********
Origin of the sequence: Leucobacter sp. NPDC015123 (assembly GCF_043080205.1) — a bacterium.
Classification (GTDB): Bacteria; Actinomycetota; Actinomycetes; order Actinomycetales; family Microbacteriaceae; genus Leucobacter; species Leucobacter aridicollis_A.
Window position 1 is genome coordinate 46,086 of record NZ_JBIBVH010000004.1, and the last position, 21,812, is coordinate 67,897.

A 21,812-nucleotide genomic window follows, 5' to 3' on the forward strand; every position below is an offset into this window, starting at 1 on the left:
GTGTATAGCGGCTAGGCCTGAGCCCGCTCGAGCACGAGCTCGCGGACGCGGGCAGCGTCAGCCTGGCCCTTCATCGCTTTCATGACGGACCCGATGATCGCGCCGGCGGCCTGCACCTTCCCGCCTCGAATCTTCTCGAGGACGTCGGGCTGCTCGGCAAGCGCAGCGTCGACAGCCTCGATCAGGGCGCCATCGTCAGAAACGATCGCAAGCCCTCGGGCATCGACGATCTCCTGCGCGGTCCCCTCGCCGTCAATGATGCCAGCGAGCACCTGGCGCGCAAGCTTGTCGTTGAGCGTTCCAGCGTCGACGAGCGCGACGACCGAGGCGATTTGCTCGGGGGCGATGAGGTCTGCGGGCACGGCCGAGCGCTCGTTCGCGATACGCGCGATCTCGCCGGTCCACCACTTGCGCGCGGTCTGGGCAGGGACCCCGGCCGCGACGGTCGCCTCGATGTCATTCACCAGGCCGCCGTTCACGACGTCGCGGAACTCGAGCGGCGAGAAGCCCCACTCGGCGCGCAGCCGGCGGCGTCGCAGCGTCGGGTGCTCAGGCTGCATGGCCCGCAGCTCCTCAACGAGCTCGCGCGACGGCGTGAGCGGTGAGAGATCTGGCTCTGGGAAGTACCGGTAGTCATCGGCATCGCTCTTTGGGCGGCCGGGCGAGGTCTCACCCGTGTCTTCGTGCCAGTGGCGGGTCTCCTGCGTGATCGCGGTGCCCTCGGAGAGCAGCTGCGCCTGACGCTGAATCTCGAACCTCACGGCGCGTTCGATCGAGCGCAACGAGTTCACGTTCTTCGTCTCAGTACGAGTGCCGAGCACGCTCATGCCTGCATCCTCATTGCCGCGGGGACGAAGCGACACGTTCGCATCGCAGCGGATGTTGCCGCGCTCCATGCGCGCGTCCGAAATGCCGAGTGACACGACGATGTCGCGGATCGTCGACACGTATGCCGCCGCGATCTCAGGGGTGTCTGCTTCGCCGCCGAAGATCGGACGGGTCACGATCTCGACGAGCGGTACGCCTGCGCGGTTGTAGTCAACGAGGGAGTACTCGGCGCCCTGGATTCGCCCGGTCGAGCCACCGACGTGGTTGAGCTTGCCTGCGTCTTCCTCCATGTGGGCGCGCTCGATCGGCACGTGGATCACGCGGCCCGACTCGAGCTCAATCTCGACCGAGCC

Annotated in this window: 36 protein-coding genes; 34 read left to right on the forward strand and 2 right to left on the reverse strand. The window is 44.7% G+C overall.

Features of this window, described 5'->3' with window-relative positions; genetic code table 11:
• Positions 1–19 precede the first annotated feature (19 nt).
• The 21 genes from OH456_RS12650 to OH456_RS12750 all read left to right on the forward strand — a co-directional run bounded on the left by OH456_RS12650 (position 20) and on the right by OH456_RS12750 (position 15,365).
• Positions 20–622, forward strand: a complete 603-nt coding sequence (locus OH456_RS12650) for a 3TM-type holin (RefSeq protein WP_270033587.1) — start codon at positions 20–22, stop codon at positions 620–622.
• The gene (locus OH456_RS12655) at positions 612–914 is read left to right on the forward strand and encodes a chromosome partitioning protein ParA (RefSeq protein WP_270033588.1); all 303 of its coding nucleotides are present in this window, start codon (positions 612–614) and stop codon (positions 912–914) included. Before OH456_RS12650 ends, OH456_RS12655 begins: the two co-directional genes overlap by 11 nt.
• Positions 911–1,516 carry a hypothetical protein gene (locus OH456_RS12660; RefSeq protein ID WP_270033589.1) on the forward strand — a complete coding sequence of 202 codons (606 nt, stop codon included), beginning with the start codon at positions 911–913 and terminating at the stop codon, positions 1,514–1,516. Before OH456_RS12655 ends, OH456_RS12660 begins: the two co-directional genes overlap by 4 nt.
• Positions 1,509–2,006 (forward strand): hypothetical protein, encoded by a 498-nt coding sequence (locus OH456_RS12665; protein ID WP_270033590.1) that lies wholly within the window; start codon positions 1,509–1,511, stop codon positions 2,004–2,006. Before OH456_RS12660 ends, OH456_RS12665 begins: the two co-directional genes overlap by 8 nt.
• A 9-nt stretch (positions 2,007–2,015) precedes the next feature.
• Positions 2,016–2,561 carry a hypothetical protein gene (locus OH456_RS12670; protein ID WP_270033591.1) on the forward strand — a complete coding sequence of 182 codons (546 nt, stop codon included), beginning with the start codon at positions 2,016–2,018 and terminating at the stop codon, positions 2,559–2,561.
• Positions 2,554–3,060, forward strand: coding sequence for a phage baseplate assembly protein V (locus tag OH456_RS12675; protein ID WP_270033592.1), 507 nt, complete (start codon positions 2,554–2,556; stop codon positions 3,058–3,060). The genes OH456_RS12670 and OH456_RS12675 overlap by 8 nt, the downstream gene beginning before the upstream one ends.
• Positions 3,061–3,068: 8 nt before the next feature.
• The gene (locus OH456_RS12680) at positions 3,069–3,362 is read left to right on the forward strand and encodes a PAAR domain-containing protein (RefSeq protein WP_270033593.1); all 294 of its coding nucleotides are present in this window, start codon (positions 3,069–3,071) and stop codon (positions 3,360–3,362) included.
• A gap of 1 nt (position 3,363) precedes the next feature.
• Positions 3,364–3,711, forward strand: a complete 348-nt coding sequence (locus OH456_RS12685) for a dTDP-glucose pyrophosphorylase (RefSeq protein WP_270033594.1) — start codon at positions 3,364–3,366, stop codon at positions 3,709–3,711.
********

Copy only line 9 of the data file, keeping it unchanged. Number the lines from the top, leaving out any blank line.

• The 21 genes from OH456_RS12650 to OH456_RS12750 all read left to right on the forward strand — a co-directional run bounded on the left by OH456_RS12650 (position 20) and on the right by OH456_RS12750 (position 15,365).